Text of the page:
25 years after the publication of the Status of Women report, how have things really changed for women?

Prior to 1973, women weren't entitled to serve on a jury on the same basis as men; they had to leave their jobs in the civil service when they got married, and they had no statutory rights to maternity leave when they got pregnant.  

Thanks to the pioneering work of Sheila Conroy, one of the authors of the first reports on the status of women, some of this has changed. 

She says that women were disadvantaged.

They were really secondary citizens.

Sheila Conroy recalls fighting for fair wages for women, many of whom were getting one-third of what the men were paid. 

Times have now changed and Sheila's granddaughter Selina Gormley says that it seems "unimaginable" that women could be treated in this way.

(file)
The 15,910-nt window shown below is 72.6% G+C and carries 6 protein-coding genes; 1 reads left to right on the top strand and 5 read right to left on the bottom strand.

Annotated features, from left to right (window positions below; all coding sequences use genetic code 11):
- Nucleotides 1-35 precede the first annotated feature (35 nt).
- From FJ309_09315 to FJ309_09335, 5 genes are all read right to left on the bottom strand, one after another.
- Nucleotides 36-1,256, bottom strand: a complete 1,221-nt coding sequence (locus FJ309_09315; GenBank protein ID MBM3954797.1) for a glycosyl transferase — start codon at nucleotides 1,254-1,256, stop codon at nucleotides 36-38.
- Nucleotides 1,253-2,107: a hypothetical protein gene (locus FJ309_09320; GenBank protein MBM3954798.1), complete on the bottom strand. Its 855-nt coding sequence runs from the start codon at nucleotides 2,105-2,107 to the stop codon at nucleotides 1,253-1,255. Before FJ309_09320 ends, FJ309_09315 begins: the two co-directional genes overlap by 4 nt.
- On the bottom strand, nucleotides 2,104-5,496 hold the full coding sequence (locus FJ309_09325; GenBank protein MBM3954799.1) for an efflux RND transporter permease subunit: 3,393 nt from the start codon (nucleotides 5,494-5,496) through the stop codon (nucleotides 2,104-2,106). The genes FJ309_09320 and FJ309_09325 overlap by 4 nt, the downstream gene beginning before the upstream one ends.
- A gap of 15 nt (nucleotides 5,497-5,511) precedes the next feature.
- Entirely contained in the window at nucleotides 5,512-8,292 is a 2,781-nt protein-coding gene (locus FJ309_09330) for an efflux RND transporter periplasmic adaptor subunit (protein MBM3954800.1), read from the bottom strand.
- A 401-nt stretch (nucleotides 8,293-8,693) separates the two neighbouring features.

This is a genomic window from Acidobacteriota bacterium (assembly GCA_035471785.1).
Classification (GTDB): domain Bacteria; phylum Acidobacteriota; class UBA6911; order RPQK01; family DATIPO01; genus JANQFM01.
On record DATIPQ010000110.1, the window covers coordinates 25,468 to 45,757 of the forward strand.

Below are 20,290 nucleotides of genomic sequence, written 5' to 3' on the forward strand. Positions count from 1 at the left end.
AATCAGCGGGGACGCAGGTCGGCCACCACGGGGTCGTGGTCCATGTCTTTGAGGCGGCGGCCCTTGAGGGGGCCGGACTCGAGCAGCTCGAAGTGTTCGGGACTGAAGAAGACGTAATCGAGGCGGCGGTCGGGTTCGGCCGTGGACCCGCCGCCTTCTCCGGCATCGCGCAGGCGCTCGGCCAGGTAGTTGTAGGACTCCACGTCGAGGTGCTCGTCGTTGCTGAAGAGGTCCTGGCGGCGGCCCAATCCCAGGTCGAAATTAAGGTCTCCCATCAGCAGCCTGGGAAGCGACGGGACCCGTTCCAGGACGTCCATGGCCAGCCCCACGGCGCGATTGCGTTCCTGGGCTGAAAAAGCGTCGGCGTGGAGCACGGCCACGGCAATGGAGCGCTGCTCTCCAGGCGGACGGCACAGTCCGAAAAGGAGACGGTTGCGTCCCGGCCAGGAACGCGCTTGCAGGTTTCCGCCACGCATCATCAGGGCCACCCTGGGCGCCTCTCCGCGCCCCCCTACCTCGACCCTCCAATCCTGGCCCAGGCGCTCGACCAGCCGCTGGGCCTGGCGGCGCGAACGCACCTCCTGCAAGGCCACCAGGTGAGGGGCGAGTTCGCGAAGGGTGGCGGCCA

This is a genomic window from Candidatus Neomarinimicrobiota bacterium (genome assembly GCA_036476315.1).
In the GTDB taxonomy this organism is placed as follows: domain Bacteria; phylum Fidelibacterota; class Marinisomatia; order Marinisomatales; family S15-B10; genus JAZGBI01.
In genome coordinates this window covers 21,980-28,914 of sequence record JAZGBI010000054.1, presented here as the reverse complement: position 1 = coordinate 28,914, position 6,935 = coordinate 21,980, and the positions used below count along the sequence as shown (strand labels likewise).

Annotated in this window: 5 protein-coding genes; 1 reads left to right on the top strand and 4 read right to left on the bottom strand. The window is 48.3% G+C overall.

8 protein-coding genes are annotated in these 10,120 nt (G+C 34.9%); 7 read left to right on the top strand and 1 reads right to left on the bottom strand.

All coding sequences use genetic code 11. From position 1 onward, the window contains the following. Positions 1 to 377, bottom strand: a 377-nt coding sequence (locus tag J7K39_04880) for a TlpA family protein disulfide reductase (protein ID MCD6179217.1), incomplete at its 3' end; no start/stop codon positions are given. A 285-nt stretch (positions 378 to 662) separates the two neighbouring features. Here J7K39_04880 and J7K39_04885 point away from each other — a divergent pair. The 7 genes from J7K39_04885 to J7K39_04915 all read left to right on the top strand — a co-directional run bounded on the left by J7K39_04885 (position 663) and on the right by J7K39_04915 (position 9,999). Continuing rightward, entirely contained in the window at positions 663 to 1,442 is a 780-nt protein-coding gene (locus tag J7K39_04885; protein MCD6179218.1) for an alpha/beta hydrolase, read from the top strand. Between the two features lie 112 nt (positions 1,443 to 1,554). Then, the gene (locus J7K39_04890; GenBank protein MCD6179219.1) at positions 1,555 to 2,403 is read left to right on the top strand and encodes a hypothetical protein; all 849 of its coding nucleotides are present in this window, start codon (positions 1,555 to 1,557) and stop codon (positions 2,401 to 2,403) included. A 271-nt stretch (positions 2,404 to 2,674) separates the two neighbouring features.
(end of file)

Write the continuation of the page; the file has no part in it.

You just automatically presume that you're going to get equal pay, equal job opportunities, promotions. It's going to be men and women versus each other, not men only.

The 1973 report brought in bodies to deal with equality and sex discrimination, family planning and provision for single mothers. However, not everything recommended in the report was introduced. For example, there has been little done in the area of childcare. 

An RTÉ News report broadcast on 26 February 1998. The reporter is Anne Marie Smyth.